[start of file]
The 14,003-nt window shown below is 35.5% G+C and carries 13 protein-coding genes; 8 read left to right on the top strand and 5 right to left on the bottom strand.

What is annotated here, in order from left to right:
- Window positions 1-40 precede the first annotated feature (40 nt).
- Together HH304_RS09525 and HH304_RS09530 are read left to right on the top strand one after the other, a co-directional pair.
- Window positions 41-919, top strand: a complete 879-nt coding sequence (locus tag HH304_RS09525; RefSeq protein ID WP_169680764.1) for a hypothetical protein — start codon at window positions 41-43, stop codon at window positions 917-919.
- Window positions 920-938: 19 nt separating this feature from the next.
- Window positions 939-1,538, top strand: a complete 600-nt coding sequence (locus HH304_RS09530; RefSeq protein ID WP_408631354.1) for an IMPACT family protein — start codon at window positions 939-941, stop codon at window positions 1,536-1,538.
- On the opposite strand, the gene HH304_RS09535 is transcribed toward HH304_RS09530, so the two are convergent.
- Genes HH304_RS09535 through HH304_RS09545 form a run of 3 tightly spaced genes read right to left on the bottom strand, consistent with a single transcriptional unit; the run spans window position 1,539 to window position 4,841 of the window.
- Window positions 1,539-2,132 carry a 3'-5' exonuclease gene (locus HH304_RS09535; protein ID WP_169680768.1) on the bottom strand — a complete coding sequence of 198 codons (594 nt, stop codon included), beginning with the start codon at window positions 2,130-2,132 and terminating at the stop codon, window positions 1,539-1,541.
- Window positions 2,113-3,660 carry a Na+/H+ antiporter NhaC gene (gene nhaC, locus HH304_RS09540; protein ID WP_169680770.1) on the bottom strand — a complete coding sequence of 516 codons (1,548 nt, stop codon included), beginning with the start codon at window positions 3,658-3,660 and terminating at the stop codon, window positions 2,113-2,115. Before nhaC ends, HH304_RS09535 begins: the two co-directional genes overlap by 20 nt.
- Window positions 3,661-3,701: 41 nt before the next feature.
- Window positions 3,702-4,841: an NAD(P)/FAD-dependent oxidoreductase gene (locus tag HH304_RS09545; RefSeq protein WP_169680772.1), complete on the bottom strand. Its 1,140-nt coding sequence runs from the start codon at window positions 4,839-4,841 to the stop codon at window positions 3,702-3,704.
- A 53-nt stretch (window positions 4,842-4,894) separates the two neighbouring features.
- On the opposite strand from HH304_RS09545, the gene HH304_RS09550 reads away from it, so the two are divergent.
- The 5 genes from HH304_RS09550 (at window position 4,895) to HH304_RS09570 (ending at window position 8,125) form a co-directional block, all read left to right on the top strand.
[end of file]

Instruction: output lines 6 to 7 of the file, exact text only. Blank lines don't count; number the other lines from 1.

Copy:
- Window positions 920-938: 19 nt separating this feature from the next.
- Window positions 939-1,538, top strand: a complete 600-nt coding sequence (locus HH304_RS09530; RefSeq protein ID WP_408631354.1) for an IMPACT family protein — start codon at window positions 939-941, stop codon at window positions 1,536-1,538.